I’ll be honest, my heart is not in blogging tonight. It has been a horrible day that all of us are glad to see the back of, I think.
It started well-enough with laughter, photography, a lovely bath and cuddles. At that time, I wasn’t aware that things had already gone tragically wrong halfway around the world and I didn’t know what lay ahead for us this morning. Shortly after bath time, my daughter had a horrible bounce-related accident and fell a significant distance, landing in a a stomach-pinceringly awkward position. She fell backwards, landing with full force, on her head, legs in the air, neck crunched up. My husband was downstairs, changing the battery on his motorbike. I was alone with her and it was terrifying. I hardly dared move her. In those moments, life slows and narrows down staggeringly to the before and after the split second when something has gone horribly wrong. At the sime time, thousands of miles away, a young, talented rider I liked enormously was dying after something also had gone off badly. But I didn’t know that yet. My husband and I were consumed with worry and spent a few hours in hospital with a green-looking, sick child. Fortunately for us, by the time she got to see the Dr, she was tap-dancing across the consulting room, pink cheeked once more and eating a banana. They laughed knowingly. I just wanted to lie down and cry without end in relief. The impact to our day had merely been that her dad and I felt like we’ve been hit by a big stress-baseball-bat and needed to sleep; we were late and disorganised arriving at our NCT 2nd birthday party and all of our plans for the day were now a thing of history. It fell to us to just cobble together what we could. We pissed a few people off accordingly and drove around half a mile with patisserie on the roof of the car, so absolutely mind-raggled were we. But ultimately, our kid is ok and the rest of it, if not fixable (the carrot cake is in the road somewhere, feeding the local vermin no doubt), is not terminal.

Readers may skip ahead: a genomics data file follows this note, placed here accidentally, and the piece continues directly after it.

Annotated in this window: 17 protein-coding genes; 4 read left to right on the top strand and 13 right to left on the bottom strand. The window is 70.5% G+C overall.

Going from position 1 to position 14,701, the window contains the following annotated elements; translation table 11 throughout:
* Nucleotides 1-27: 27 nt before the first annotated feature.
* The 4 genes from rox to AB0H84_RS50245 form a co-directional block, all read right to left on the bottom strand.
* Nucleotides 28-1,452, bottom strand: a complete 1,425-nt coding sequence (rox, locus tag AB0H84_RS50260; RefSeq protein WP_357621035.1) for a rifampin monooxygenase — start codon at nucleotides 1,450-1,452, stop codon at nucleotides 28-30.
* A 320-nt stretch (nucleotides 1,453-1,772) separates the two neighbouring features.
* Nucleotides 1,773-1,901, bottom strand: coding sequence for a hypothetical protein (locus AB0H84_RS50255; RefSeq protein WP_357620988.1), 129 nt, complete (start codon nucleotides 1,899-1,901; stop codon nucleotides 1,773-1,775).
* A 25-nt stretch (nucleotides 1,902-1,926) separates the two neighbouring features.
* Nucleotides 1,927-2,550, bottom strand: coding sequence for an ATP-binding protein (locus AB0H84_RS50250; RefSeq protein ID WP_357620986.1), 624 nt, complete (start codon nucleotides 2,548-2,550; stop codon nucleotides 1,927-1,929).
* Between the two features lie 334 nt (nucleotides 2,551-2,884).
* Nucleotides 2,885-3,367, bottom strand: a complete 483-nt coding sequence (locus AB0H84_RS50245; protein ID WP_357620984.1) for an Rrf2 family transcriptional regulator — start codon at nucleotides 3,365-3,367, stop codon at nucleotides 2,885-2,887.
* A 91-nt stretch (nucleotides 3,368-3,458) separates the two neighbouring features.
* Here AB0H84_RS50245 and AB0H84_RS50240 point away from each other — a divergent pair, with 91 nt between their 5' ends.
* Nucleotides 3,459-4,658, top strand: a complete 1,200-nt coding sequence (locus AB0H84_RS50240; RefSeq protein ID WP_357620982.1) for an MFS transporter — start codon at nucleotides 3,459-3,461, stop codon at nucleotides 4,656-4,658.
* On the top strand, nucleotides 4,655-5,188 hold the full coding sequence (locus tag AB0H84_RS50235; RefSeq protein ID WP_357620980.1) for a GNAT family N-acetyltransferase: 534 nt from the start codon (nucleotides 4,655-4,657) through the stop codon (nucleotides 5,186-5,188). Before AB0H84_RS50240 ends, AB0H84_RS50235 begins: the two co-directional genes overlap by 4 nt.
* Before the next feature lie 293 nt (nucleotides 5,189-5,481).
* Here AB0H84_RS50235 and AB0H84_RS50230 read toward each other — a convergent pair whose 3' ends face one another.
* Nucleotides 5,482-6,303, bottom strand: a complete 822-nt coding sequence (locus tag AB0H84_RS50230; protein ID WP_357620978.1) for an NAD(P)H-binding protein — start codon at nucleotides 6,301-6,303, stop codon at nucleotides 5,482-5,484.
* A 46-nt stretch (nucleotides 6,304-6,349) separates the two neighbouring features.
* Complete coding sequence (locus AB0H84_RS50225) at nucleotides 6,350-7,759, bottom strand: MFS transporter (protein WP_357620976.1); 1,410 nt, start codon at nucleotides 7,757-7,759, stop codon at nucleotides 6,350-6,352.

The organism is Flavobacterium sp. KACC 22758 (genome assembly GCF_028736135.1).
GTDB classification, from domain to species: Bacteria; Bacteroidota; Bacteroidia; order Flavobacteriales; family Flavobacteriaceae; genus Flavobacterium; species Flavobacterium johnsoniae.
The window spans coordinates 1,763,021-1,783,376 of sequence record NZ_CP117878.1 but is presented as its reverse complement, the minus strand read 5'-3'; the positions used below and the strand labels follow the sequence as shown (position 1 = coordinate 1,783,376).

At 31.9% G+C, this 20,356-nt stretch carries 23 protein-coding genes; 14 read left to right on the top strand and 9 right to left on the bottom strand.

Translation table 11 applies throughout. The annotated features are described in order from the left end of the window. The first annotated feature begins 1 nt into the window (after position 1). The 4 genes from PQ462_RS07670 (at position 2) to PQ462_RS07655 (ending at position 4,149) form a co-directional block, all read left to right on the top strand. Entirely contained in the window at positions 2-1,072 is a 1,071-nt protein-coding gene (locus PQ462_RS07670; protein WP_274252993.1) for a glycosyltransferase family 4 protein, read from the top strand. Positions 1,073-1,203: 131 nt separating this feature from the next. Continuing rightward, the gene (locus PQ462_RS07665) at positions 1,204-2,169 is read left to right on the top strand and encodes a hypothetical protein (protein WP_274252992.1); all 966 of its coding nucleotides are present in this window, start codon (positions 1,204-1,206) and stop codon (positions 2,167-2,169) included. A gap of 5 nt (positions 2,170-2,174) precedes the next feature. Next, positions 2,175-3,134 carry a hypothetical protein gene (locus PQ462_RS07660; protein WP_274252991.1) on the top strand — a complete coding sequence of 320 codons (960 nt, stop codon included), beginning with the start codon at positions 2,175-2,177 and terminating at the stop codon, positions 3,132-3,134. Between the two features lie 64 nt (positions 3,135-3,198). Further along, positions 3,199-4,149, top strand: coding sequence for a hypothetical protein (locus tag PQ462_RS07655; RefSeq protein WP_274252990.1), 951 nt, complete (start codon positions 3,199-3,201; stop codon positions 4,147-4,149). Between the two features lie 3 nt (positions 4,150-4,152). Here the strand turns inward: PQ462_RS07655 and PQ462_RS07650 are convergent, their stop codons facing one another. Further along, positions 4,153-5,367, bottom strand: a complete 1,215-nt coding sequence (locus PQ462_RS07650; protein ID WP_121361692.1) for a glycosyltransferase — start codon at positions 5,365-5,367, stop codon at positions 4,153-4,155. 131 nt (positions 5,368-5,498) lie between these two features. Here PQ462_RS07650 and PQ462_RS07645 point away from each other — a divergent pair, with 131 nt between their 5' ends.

By contrast, we had discovered the tragedy of Marco Simoncelli’s freak accident when we got home from hospital. We switched on the MotoGP Sky+ recording to note that it had been cancelled due to an accident involving 3 of our favourite riders. We knew instantly something perilous had happened. Races don’t get cancelled just because someone has fallen off. Within minutes, having googled the event, we knew that the rider with possibly the most promising future of all had been killed racing. I left the room to cry and my husband held our wan little child very tightly. And the event hasn’t left either of us since. Something incomprehensible has happened that cannot be fixed to someone amazing. This must be how people felt when Senna was killed nearly 20 years ago.
This blog has nothing to do with reading. I’m sorry for that. I can’t really summon the heart, having had our own monumentally great escape and inadvertantly witness someone not make their own. We have actually read lots today. Before the accident. At the hospital. After the hospital and just before bed. My daughter instigated all of these interactions with books, because we were both too shell-shocked to. I think she really enjoyed them. They have become part of her routine, which would otherwise be noteworthy and would have given rise – in other circumstances – to a blog on that point exactly. I am glad that engaging her in reading required no effort on our part and all we had to do was phone it in, that she had something now-familiar to soothe and reassure and engage her. Because today, we didn’t have it in us.
RIP Marco 58